By Pablo Gorondi
BUDAPEST, Hungary — All of Russia’s weightlifters were banned from the Rio Olympics on Friday for doping for what the international federation called “extremely shocking” results that brought the sport into “disrepute.”
The eight competition spots have been offered to other countries.
The International Weightlifting Federation said the “integrity of the weightlifting sport has been seriously damaged on multiple times and levels by the Russians.” It said the punishment was an “appropriate sanction” to “preserve the status of the sport.”
The IWF described the doping results as “extremely shocking and disappointing.”
Weightlifting became the second sport after track and field to issue blanket bans on Russian athletes. Other sports — including rowing, wrestling, modern pentathlon and sailing — have banned one or more Russians from competing in Rio de Janeiro, but not all of the country’s eligible athletes.
To replace the eight Russian lifters in Rio, five countries were offered places in the men’s competition — Belarus, Croatia, El Salvador, Mongolia and Serbia. For the women, Albania, Georgia and Moldova became eligible. Because of the lateness of the decision, the IWF said it was not clear whether all the spots would be filled
In justifying its actions against Russia, the IWF said retests of samples from seven Russian weightlifters who took part in the 2008 Beijing Olympics or 2012 London Olympics resulted in positive tests, and more were expected.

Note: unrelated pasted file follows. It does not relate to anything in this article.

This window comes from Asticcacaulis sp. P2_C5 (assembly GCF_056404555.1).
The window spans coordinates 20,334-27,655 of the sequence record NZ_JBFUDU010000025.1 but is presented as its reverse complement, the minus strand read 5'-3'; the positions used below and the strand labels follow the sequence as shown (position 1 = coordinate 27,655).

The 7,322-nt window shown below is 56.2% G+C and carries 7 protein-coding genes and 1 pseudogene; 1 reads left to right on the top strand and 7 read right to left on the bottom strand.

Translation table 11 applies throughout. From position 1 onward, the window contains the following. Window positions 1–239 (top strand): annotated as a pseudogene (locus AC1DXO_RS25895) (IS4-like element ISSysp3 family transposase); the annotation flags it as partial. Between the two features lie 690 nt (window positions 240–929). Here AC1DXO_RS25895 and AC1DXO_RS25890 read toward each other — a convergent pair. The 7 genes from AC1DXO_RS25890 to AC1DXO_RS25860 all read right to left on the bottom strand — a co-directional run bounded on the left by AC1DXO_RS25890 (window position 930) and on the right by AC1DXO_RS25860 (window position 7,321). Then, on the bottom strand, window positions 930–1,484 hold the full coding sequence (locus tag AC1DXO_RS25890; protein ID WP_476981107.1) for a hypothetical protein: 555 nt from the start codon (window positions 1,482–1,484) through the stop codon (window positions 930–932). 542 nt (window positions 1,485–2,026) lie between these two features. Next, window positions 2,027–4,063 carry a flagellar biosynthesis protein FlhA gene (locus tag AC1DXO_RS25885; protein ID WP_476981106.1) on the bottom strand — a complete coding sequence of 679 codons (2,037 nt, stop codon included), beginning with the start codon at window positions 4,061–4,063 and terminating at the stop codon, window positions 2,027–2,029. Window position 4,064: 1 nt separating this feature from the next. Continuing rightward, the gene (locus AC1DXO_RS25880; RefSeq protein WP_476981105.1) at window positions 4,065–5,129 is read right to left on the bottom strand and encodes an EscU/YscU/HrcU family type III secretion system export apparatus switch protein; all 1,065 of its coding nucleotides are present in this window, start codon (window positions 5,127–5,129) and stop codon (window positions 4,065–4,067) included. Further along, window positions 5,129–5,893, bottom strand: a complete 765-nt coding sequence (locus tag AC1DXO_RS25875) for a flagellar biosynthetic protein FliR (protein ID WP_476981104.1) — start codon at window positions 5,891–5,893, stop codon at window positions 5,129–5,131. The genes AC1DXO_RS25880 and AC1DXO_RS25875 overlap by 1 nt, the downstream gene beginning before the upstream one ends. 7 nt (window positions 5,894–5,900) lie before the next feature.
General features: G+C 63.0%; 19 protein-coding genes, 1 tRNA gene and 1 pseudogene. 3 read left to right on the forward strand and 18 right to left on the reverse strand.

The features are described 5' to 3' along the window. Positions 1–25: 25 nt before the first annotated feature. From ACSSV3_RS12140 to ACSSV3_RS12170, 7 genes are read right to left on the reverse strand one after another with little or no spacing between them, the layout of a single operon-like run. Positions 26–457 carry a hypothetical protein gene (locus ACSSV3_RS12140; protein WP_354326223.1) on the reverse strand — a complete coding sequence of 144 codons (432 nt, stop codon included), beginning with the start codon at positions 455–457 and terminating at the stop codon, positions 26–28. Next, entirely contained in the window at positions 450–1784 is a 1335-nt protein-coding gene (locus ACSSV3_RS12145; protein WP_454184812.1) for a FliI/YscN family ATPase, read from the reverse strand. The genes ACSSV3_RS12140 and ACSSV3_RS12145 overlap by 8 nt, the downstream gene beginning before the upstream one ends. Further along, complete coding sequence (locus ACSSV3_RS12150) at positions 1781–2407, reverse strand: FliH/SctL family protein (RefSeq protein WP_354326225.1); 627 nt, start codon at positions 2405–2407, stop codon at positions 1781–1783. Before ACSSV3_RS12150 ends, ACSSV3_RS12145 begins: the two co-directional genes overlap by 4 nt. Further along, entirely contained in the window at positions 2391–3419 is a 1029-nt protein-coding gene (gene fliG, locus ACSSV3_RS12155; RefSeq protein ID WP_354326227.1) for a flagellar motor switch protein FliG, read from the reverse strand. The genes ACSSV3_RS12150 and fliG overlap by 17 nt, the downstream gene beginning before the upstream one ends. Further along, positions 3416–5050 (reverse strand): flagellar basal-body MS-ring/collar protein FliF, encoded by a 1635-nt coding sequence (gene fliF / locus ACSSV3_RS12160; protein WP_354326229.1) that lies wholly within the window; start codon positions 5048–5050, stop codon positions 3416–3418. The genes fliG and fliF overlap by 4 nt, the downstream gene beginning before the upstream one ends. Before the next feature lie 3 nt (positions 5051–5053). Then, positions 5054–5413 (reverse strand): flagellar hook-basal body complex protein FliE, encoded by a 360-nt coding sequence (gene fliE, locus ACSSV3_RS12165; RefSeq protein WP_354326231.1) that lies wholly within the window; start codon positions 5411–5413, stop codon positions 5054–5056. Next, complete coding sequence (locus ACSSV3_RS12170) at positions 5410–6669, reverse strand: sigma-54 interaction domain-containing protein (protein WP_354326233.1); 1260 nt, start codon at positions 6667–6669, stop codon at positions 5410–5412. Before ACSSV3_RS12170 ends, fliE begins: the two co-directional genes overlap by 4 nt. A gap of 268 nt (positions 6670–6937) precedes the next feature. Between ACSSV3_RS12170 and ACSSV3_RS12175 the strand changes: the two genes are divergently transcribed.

Two female weightlifters — Tatiana Kashirina and Anastasiia Romanova — were withdrawn by the Russian federation for earlier doping offenses. The names of the other banned lifters were not announced.
Four additional weightlifters were mentioned in World Anti-Doping Agency investigator Richard McLaren’s report — which alleged a massive cover-up of failed drug tests — as having benefited from the “disappearing positive methodology system” used by Russia to mask doping results.
The IWF said the ban also applied to Russia’s technical official for the Rio Games, whose appointment was withdrawn.
The IWF ruling took time because on Tuesday it asked the International Olympic Committee and WADA for “further clarification” on the recent IOC ruling giving individual sports federations the responsibility of deciding which Russian athletes can compete in Rio.
Weightlifting has long had problems with doping, though the federation has gradually toughened testing and sanctions. Tellingly, 31 of the 98 positives confirmed so far in the retests of samples taken at the 2008 or 2012 Olympics have been by weightlifters.